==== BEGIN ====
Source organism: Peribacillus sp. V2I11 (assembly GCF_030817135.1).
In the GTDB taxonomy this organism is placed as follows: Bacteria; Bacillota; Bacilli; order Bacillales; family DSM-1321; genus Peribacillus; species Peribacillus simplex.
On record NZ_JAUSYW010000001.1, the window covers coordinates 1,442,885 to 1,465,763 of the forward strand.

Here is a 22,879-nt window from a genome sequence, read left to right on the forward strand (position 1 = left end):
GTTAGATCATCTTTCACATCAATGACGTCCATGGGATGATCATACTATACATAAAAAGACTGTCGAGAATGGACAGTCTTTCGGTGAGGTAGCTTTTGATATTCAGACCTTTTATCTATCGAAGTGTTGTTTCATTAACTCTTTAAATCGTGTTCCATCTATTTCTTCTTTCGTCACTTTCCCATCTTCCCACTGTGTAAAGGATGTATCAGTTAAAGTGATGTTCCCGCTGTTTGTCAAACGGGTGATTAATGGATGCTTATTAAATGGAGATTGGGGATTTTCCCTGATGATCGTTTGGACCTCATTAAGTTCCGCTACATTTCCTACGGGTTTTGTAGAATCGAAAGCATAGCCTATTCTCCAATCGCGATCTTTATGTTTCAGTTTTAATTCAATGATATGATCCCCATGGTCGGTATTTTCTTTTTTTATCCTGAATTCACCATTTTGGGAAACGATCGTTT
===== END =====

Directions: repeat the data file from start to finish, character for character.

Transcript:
Source organism: Peribacillus sp. V2I11 (assembly GCF_030817135.1).
In the GTDB taxonomy this organism is placed as follows: Bacteria; Bacillota; Bacilli; order Bacillales; family DSM-1321; genus Peribacillus; species Peribacillus simplex.
On record NZ_JAUSYW010000001.1, the window covers coordinates 1,442,885 to 1,465,763 of the forward strand.

Here is a 22,879-nt window from a genome sequence, read left to right on the forward strand (position 1 = left end):
GTTAGATCATCTTTCACATCAATGACGTCCATGGGATGATCATACTATACATAAAAAGACTGTCGAGAATGGACAGTCTTTCGGTGAGGTAGCTTTTGATATTCAGACCTTTTATCTATCGAAGTGTTGTTTCATTAACTCTTTAAATCGTGTTCCATCTATTTCTTCTTTCGTCACTTTCCCATCTTCCCACTGTGTAAAGGATGTATCAGTTAAAGTGATGTTCCCGCTGTTTGTCAAACGGGTGATTAATGGATGCTTATTAAATGGAGATTGGGGATTTTCCCTGATGATCGTTTGGACCTCATTAAGTTCCGCTACATTTCCTACGGGTTTTGTAGAATCGAAAGCATAGCCTATTCTCCAATCGCGATCTTTATGTTTCAGTTTTAATTCAATGATATGATCCCCATGGTCGGTATTTTCTTTTTTTATCCTGAATTCACCATTTTGGGAAACGATCGTTT